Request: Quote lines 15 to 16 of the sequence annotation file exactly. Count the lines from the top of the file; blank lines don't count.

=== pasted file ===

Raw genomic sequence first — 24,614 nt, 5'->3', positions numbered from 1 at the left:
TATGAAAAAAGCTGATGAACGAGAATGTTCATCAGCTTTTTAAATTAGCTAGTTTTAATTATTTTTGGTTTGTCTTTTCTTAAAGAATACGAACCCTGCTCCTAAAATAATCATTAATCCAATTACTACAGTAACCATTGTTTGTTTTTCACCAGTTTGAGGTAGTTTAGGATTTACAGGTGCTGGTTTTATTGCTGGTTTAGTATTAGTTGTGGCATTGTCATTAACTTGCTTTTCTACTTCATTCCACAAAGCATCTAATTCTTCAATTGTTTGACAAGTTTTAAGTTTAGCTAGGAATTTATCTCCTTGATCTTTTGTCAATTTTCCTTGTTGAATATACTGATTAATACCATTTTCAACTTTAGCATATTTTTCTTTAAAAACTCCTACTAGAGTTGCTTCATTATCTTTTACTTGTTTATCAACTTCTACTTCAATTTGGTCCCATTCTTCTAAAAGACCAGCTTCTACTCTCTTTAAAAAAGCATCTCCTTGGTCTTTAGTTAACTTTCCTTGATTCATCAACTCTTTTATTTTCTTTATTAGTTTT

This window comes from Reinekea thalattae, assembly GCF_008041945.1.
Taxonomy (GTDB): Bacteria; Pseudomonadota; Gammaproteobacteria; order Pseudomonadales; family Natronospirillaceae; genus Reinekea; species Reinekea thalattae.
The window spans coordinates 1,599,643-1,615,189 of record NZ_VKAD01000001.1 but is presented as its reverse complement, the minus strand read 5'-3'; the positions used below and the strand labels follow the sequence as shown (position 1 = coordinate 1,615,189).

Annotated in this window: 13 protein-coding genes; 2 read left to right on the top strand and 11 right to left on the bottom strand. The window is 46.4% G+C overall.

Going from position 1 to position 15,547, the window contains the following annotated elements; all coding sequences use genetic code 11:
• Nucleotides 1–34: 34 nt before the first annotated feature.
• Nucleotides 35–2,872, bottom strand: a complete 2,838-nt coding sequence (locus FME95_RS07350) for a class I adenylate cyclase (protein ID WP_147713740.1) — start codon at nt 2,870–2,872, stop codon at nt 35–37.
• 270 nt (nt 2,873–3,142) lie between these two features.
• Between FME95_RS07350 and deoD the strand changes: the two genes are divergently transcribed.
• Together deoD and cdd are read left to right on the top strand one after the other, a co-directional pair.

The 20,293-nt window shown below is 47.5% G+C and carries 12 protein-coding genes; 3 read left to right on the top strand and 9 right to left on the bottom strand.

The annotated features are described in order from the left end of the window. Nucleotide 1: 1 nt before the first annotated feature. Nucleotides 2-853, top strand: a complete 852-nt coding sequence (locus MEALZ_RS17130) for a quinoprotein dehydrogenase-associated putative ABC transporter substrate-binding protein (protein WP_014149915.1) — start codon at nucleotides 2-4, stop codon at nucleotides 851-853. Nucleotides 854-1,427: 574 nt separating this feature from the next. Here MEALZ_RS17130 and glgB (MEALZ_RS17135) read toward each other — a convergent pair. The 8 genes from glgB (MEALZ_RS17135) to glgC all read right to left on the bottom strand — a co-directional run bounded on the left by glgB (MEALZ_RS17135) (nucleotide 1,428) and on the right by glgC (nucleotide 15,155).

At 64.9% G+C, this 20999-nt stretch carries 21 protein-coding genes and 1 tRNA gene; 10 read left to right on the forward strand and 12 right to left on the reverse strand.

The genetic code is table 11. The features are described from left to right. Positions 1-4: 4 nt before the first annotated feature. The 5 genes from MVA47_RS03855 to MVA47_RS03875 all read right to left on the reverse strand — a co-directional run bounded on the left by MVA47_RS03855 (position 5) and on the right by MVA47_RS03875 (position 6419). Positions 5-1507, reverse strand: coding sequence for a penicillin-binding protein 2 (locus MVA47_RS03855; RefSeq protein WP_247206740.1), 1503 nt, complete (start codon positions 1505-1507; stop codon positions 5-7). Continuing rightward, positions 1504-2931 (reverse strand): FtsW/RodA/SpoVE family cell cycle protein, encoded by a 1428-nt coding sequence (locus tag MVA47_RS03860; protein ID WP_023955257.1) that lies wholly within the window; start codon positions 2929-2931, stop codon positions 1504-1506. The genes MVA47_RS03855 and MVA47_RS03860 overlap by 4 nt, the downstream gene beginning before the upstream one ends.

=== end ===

At 64.9% G+C, this 20999-nt stretch carries 21 protein-coding genes and 1 tRNA gene; 10 read left to right on the forward strand and 12 right to left on the reverse strand.

The genetic code is table 11. The features are described from left to right. Positions 1-4: 4 nt before the first annotated feature. The 5 genes from MVA47_RS03855 to MVA47_RS03875 all read right to left on the reverse strand — a co-directional run bounded on the left by MVA47_RS03855 (position 5) and on the right by MVA47_RS03875 (position 6419). Positions 5-1507, reverse strand: coding sequence for a penicillin-binding protein 2 (locus MVA47_RS03855; RefSeq protein WP_247206740.1), 1503 nt, complete (start codon positions 1505-1507; stop codon positions 5-7). Continuing rightward, positions 1504-2931 (reverse strand): FtsW/RodA/SpoVE family cell cycle protein, encoded by a 1428-nt coding sequence (locus tag MVA47_RS03860; protein ID WP_023955257.1) that lies wholly within the window; start codon positions 2929-2931, stop codon positions 1504-1506. The genes MVA47_RS03855 and MVA47_RS03860 overlap by 4 nt, the downstream gene beginning before the upstream one ends.